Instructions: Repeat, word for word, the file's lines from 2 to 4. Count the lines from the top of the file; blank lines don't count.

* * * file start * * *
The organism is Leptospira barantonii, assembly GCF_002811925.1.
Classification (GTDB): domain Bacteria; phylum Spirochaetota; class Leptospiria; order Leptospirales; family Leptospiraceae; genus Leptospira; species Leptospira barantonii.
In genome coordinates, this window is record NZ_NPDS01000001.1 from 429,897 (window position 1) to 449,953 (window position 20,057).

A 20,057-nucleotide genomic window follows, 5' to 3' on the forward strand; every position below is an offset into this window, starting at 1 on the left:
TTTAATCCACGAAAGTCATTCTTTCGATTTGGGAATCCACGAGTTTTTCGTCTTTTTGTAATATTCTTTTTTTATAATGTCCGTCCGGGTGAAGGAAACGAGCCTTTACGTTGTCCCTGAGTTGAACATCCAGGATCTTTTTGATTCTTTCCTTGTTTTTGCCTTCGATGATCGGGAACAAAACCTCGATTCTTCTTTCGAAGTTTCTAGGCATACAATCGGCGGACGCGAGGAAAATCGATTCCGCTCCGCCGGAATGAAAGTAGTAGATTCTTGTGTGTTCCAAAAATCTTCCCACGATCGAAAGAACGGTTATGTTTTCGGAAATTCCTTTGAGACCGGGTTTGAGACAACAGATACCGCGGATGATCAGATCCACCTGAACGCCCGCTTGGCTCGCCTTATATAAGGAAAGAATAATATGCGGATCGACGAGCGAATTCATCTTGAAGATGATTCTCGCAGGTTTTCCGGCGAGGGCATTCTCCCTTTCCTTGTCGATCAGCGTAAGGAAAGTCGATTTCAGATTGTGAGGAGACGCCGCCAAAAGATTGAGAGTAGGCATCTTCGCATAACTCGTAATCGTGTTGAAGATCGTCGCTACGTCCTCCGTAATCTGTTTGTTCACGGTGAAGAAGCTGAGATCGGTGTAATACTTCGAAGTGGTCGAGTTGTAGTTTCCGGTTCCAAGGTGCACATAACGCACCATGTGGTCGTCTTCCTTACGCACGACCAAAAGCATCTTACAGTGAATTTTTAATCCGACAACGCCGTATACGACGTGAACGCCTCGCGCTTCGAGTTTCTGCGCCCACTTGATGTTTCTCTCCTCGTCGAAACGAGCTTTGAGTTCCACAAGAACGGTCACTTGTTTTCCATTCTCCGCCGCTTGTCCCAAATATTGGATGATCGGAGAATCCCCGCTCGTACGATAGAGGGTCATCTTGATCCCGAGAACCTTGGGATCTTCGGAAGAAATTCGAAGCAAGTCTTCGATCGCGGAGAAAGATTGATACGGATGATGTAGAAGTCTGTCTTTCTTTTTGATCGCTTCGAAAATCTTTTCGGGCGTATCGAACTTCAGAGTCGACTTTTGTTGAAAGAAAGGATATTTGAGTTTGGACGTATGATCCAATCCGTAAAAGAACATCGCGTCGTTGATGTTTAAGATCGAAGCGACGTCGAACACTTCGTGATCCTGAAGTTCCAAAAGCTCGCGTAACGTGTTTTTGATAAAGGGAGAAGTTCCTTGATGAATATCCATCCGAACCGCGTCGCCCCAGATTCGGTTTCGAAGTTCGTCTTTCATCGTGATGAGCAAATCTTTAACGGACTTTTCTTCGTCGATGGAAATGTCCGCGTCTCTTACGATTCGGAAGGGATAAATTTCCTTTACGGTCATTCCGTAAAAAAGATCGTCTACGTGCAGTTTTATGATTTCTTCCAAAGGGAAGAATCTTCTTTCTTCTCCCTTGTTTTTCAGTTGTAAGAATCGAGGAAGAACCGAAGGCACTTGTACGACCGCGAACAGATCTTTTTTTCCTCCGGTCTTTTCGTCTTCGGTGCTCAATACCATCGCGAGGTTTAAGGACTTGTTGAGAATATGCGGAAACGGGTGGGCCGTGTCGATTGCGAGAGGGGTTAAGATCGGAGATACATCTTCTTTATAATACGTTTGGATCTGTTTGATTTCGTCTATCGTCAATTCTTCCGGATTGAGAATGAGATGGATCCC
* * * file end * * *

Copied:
Classification (GTDB): domain Bacteria; phylum Spirochaetota; class Leptospiria; order Leptospirales; family Leptospiraceae; genus Leptospira; species Leptospira barantonii.
In genome coordinates, this window is record NZ_NPDS01000001.1 from 429,897 (window position 1) to 449,953 (window position 20,057).

A 20,057-nucleotide genomic window follows, 5' to 3' on the forward strand; every position below is an offset into this window, starting at 1 on the left: